When she looked down, the professor was pointing at something on the ground. He was yelling at her, but she couldn’t hear anything, so she crouched down, and placed her ear next to his mouth.

“The grass,” he said, “it’s not burnt. Feel it! It’s rotting.” She touched a few black strands, and instead of finding a crispy, ashy texture, she felt a sliminess that stuck to her fingertips. Immediately, she wiped her hand on her pants.

“It’s a blight!” the professor shouted.

“A what?”

“A disease!” Then he grabbed her arm. “Look!”

Where she touched the grass, the sliminess had disappeared and a young new blade was sprouting. The tiny tuft of grass reversed its coloration from brackish to green, spreading out radially. The colour gave them hope. The light green was a breath of fresh air under the perpetual darkness of the storm.

“Let’s keep going!” Vivienne shouted, but before they moved on, the professor took out a small black bag from his carry-on. He unzipped it and removed a GPS system.

It flickered on and shone a dim light onto the professor’s face. The shadow of the red welt of the X stood out through the cloth wrapped around his face. Their position was displayed on the map. They stood up and continued on.

Eventually, they decided to go off the road in order to make a direct line for the address, to which the warehouse owner had told them he had delivered the lab equipment. Vivienne led, and as she walked a bit of greenery returns to the landscape. The professor followed close behind, stepping on the trail of freshly sprouted grass in her wake.

Around them was nothing, only decaying matter. The complete absence of scenery and conversation allowed the professor to turn inwardly, to contemplate the events of the last few weeks. He wondered whether it all really happened, or whether he has suffered a debilitating stroke, or some other brain-eating illness. He looked around and saw nothing, only an all-consuming darkness in front, and a tiny strip of sky beneath the dense clouds behind them. I’m walking the wrong way, he thought briefly. I should be going towards the light. Then he tried to recall his last truly rational moment. His mind skipped to the packed lecture hall, and he was watching himself on stage, fearless and attractive. In the darkness he frowned, placing one footstep mechanically after the next. If I am dead, I haven’t had a bad run in this life. I might not have many mourners at my funeral, but my work might find its way into textbooks. Under the shirt wrapped around his face, he smiled a tight smile when he remembered his meager married life. It wasn’t that bad, he thought. If I am dead, then so be it. They walked and walked through an apocalyptic landscape, a landscape where all potential for life had vanished. It was the last vestige of a world that once thrived. The brackish grassland whispered like ghosts in the foul winds that bit at the two travellers, and the professor contemplated the frailty of life itself. Everything, he realised, is in such a fine balance. What a true miracle it was for life to spring out of nothingness on our pale blue orb so many millions of years ago. Then he thought about his lab. It was a folly for me to try to create a new kind of life. He looked up at the sky: a deep, angry nest of electrical strikes. I am ready to die, he thought.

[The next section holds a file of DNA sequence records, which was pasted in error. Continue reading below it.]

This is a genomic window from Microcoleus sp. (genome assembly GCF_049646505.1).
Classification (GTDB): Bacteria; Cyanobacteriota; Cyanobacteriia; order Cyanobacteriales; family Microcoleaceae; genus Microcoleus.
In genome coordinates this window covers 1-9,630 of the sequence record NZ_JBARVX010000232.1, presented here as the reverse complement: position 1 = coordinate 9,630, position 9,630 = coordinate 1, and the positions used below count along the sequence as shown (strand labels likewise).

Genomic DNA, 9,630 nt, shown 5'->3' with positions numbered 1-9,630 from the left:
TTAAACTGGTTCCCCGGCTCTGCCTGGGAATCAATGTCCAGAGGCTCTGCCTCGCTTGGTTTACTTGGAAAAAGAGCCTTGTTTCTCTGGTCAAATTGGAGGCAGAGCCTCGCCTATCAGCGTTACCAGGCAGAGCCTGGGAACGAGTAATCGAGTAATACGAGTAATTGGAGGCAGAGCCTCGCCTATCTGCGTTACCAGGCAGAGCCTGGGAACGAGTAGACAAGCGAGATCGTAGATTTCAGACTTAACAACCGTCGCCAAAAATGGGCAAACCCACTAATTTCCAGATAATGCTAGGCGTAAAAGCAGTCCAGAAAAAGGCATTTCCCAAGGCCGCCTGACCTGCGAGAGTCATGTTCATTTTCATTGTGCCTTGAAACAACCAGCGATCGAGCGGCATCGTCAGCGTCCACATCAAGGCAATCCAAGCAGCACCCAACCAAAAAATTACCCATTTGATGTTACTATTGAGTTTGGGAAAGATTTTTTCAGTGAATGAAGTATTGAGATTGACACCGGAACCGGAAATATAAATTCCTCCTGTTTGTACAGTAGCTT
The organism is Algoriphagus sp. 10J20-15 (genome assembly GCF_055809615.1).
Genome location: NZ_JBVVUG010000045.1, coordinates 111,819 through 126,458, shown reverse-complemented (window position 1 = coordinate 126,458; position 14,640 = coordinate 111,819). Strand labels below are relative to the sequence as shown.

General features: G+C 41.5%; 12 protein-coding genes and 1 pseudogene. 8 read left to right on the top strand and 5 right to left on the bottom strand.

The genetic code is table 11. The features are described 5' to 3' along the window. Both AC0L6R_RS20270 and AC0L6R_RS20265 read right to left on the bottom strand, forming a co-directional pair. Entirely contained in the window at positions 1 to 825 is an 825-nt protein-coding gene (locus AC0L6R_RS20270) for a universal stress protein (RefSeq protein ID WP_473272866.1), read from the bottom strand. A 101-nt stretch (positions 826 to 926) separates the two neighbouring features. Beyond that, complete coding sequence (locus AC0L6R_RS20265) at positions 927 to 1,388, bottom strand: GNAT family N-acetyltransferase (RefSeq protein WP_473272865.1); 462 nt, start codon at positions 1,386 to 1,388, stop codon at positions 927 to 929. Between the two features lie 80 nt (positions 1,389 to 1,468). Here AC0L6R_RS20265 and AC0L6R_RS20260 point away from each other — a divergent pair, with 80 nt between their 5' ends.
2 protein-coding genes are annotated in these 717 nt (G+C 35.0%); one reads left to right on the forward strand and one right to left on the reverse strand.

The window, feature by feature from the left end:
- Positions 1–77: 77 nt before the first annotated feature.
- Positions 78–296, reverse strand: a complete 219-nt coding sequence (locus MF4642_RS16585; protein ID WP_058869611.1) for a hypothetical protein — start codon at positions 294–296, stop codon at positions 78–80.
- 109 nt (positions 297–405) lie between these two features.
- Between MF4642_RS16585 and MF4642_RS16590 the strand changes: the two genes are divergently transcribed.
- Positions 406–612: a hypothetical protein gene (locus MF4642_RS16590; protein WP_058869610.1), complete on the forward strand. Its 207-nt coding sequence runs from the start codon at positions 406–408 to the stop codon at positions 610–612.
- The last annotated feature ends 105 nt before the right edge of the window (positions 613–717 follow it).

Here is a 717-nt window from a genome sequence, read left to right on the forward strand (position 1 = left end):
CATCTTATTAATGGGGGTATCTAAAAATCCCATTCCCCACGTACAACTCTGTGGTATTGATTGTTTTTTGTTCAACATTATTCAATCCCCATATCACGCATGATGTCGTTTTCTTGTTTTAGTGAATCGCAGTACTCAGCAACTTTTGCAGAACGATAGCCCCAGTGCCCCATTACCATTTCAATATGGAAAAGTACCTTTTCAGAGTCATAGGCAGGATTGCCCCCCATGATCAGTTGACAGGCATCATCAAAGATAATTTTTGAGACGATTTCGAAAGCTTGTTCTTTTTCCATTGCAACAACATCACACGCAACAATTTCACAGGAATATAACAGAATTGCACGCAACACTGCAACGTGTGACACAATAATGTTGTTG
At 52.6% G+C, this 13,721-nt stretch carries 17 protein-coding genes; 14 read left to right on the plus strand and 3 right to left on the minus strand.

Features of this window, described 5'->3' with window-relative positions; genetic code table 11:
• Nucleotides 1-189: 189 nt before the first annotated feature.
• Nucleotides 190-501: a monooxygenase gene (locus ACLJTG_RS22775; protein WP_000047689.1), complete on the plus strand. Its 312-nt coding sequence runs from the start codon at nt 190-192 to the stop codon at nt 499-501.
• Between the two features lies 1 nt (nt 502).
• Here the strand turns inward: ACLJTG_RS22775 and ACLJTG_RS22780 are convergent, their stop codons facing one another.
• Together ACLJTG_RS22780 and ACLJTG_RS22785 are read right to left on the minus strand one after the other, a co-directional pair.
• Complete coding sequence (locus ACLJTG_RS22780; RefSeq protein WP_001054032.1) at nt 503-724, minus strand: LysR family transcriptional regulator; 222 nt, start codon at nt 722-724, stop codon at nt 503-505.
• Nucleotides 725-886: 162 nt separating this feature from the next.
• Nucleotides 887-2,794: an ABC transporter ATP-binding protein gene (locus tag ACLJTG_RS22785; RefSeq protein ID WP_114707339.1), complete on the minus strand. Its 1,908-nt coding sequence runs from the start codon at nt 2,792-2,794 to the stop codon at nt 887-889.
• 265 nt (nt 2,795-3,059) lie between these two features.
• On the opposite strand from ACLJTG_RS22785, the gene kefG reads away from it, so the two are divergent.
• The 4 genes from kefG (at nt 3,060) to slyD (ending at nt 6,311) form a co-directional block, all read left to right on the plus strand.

In the distance they could make out the outline of a remarkable tree. It was a baobab with an enormous trunk, and its empty branches hung in the air like an upside-down root system. Lightning flashed behind it, but despite its eerie silhouette, they veered off their b-line to investigate.

It was at that point that the professor looked back, and noticed that the path of greenery which had sprouted in Vivienne’s footsteps was slowly returning to the blackened rot behind them. The disease was slowly killing those plants once again.